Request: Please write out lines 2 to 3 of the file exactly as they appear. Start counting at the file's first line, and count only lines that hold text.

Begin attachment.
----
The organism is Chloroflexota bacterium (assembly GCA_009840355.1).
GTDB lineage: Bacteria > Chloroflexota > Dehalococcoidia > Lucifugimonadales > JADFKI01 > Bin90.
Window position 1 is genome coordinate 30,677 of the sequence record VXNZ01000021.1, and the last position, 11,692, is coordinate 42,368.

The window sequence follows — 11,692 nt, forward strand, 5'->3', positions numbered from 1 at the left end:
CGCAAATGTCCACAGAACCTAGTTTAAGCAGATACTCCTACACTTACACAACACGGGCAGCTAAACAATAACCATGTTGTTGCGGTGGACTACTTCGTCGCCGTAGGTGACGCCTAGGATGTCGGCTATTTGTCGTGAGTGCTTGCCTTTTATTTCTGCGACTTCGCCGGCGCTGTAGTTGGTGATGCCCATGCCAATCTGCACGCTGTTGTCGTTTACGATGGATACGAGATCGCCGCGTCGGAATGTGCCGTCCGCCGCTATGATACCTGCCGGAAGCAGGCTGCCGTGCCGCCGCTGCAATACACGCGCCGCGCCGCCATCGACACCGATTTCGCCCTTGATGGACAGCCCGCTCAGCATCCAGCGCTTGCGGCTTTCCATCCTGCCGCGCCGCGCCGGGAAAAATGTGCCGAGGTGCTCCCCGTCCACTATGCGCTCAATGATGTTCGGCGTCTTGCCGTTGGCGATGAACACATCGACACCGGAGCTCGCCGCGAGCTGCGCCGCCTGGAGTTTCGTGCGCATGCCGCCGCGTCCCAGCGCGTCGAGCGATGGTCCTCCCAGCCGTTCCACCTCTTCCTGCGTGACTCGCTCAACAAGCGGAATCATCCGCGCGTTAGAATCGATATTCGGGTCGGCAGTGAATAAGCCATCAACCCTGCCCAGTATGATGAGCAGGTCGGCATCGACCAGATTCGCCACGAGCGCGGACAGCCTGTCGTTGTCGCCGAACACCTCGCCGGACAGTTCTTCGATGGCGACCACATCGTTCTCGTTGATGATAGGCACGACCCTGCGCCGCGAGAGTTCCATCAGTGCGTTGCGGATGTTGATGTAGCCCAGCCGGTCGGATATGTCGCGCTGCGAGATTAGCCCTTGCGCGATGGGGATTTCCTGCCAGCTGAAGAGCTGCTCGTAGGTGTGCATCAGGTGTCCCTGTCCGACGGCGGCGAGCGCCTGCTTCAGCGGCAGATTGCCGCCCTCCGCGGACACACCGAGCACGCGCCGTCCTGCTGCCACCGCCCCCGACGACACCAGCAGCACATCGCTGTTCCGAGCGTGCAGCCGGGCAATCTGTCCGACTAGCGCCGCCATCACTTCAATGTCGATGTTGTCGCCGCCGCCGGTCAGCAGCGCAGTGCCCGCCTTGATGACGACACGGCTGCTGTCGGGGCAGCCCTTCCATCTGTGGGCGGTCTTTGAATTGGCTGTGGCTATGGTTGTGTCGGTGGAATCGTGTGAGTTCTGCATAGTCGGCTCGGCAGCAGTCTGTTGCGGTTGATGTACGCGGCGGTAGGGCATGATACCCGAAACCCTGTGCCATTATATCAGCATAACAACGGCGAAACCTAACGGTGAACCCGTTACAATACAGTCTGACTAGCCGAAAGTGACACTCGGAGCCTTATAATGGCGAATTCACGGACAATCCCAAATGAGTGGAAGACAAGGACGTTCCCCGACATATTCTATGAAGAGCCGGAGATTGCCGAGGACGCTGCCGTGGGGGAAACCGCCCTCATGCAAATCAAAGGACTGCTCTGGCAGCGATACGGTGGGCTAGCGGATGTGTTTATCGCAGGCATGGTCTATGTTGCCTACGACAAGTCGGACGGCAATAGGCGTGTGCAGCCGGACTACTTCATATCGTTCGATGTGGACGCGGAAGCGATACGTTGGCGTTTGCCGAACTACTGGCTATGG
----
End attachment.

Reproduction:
GTDB lineage: Bacteria > Chloroflexota > Dehalococcoidia > Lucifugimonadales > JADFKI01 > Bin90.
Window position 1 is genome coordinate 30,677 of the sequence record VXNZ01000021.1, and the last position, 11,692, is coordinate 42,368.